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Eremurus (desert candles) just rising up
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Waning Papaver somniferum ‘Lauren’s Grape’–named after garden designer Lauren Springer Ogden
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Sanguisorba, I think–commonly called burnet and endowed with astringent properties

This prairie meadow under the big Colorado sky lies not much more than a hay field away from the Lagerman Reservoir. Mary had laid out several bug spray options for us on the deck and you only had to venture out into the meadow to understand why–it was swarming with mosquitoes. Many of us, including me, just weren’t able to spend much time photographing plant groupings because you couldn’t stand too long in one spot before they found you!!

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This striking bird bath was one of my favorite meadow elements.  Mary shares that the ever changing meadow landscape is full of life year-round, including hundreds of birds. The entire meadow is a certified Pollinator Habitat, feeding wild bees and the bees from neighboring farms.

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Viewing the meadow from the southwestern end of the back garden. This area is shaded and planted with many traditional shade loving species.

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The shaded back deck is perfect for relaxing and enjoying the view of the meadow and the Rockies beyond.

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The back deck bears witness to another part of Mary’s collecting life when she dealt in    cowboy and western items. This vintage Americana seems just right for Colorado decor.

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This delightful photographic essay on the meadow development which also included photos of the Scripter’s family and friends was available for us to enjoy.

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A memorable moment

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Although the meadow is now well established, the Scripters concede that no garden is ever done. A meadow this size requires significant maintenance with weeds, weather and critters all being unpredictable factors from year to year. Regardless of the work involved to maintain their stunning long range view from the meadow to the mountains, they express that they are very grateful to live here. I am very grateful that Mary and Larry were willing to share their garden with us.

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In a daze near Denver…High Plains Environmental Center

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The High Plains Environmental Center (HPEC) is a non-profit (501c3) organization located in the Lakes at Centerra neighborhood in Loveland, Colorado. HPEC manages open space for the Centerra Metro district, homeowner’s associations and other landowners. In the simplest terms, revenues from those management fees support the operation and projects of the center. The organization’s website http://www.suburbitat.org has a wealth of information about the vision that inspired the center and the road it has taken to result in the current method of operation.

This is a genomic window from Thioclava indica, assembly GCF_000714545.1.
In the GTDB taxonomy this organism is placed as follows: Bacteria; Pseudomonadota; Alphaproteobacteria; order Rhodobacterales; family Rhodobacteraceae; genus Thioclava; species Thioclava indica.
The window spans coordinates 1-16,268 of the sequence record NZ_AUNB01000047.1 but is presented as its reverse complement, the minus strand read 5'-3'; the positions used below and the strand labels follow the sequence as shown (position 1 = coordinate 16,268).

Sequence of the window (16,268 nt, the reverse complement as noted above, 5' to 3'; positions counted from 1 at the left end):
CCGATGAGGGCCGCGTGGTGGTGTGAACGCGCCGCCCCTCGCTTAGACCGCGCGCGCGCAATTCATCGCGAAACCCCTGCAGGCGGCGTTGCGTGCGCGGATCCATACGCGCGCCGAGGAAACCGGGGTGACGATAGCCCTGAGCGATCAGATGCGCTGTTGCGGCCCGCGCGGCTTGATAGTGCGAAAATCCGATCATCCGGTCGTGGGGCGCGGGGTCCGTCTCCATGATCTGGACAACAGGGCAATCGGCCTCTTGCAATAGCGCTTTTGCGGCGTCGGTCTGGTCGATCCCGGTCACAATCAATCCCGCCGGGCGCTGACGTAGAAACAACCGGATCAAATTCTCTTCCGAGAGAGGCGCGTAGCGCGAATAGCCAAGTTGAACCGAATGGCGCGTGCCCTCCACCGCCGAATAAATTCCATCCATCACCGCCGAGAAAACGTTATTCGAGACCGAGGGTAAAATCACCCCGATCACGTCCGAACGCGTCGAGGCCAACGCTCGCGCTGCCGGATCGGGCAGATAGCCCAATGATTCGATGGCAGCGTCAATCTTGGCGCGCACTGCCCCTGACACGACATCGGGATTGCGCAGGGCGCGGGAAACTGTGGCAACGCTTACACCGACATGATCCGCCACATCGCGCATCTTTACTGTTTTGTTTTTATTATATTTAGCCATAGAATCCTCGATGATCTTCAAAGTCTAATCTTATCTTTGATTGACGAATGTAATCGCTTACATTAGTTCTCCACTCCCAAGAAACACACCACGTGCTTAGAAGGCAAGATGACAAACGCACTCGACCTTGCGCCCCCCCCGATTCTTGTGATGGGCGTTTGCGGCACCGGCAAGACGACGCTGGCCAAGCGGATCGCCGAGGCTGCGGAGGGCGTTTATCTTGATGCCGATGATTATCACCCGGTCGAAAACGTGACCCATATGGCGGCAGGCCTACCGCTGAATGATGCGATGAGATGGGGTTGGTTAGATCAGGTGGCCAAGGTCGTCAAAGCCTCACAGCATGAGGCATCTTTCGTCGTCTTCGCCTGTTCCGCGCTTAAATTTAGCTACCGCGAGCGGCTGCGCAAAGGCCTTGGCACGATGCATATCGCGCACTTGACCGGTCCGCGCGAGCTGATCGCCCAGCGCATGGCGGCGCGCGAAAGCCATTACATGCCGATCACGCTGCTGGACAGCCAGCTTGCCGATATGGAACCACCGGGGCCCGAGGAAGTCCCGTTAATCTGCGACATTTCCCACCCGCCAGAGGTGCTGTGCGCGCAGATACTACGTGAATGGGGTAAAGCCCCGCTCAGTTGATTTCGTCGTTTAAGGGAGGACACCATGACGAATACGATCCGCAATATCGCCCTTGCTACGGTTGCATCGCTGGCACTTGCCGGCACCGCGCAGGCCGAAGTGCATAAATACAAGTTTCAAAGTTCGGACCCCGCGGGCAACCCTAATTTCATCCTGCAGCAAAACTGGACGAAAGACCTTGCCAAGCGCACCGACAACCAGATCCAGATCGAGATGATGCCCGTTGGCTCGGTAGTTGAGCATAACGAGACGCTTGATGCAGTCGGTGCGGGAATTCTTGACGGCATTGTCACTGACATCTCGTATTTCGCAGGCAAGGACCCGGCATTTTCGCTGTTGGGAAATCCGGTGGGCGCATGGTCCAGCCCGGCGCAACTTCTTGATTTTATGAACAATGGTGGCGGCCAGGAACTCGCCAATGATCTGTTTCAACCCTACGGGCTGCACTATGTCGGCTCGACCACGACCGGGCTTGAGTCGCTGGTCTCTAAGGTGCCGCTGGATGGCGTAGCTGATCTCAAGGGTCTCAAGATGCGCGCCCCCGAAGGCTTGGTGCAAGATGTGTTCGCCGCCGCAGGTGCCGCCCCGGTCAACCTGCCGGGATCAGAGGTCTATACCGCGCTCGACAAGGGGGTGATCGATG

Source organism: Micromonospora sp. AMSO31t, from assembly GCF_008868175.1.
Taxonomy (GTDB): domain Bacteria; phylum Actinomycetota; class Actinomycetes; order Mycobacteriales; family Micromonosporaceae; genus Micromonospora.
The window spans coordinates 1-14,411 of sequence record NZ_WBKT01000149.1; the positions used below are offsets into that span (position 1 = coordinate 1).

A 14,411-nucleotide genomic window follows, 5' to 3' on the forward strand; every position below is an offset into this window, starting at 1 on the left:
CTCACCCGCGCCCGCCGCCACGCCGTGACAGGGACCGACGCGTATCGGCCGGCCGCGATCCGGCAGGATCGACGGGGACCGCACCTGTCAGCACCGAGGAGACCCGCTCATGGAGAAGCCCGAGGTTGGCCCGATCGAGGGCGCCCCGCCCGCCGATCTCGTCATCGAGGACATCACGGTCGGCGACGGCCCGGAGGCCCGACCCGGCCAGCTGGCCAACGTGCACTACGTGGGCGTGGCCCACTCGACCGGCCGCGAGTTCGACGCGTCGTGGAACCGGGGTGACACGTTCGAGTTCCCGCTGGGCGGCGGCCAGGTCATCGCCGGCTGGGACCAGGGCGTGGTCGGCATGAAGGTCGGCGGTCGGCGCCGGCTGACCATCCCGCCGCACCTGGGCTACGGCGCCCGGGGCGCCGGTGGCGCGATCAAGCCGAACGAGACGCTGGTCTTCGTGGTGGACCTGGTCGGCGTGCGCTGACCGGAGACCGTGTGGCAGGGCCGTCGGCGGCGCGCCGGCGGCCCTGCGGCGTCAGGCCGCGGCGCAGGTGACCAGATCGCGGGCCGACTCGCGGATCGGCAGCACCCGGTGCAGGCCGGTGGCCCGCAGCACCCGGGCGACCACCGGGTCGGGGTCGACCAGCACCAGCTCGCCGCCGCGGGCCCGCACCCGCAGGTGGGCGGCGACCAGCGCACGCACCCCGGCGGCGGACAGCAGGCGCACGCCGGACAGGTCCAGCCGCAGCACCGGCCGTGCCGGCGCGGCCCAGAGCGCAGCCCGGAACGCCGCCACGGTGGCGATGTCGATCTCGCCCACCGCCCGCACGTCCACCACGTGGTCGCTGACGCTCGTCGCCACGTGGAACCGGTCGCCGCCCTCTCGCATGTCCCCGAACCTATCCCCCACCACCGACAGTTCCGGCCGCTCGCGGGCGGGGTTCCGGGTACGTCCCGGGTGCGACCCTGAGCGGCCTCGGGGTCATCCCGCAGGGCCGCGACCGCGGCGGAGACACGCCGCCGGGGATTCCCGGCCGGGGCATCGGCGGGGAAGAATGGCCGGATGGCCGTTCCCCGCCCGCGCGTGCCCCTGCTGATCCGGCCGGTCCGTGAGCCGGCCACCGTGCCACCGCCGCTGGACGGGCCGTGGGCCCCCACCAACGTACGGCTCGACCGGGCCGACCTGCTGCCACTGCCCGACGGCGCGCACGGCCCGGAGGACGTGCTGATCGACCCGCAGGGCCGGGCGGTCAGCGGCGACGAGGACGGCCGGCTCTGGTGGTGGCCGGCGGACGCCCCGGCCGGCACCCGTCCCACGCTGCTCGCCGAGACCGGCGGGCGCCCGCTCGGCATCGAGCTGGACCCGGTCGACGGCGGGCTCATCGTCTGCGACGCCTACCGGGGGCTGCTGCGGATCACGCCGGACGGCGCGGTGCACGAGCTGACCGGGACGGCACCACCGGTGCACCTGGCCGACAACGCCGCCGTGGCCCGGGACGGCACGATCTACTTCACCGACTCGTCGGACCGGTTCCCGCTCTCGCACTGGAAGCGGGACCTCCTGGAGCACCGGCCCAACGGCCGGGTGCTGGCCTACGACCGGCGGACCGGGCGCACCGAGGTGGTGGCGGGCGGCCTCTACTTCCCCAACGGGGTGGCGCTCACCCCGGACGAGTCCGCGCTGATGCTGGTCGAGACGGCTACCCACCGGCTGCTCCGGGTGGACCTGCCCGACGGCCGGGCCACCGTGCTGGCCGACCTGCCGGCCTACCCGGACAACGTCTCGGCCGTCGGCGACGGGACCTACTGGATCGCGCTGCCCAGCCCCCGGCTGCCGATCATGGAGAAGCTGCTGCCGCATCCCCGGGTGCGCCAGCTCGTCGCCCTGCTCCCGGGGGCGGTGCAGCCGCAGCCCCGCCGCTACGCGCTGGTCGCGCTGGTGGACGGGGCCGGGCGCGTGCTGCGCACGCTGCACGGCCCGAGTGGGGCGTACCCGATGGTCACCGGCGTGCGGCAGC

THE MEDICINE WHEEL GARDEN

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The under-construction Medicine Wheel Garden is an ethnobotany garden which features plants that are used by Native American tribes of the Great Plains for food, medicine, and ceremony. The site also hosts powwows with regional third grade classes. The plants in the slightly raised, cut stone bordered beds which form a circle are just recently planted and very small.

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Looking back toward the HPEC’s office building it is obvious that this is not a manicured garden space but a natural space whose primary goal is that of environmental stewardship and education. They are focused on community outreach rather than elaborate structures. Executive Director Jim Tolstrup shared that everything on their site, save the actual buildings, has been built by volunteers.

The geographical area known as the High Plains or Front Ridge enjoys 300+ days of sunshine a year and rarely more than 15″ of rainfall. It is a rich habitat for both wild life and plant life.

Centerra is a 3500 acre mixed use, master planned community in which people can live in harmony with nature, work and play. Seventy-six acres of land, three miles of trails and two lakes totaling over 200 additional acres are managed by HPEC. They work to create sustainable landscapes, restore native plant communities, and provide habitats for birds, butterflies and other wildlife. In addition to the Medicine Wheel Garden, the site includes a Native Plants Demonstration Garden, an Heirloom Fruit Orchard, a Community Garden, a Native Plant Nursery and a kids area they call the Wild Zone.

NATIVE PLANTS DEMONSTRATION GARDEN

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We don’t always co-ordinate our outfits to the border colors!

The Native Plants Demonstration Garden showcases Colorado native plants and promotes a regionally appropriate style of horticulture that celebrates the natural beauty of the state, conserves water, reduces reliance on pesticides and fertilizer, and provides habitat for birds, butterflies, and other pollinators.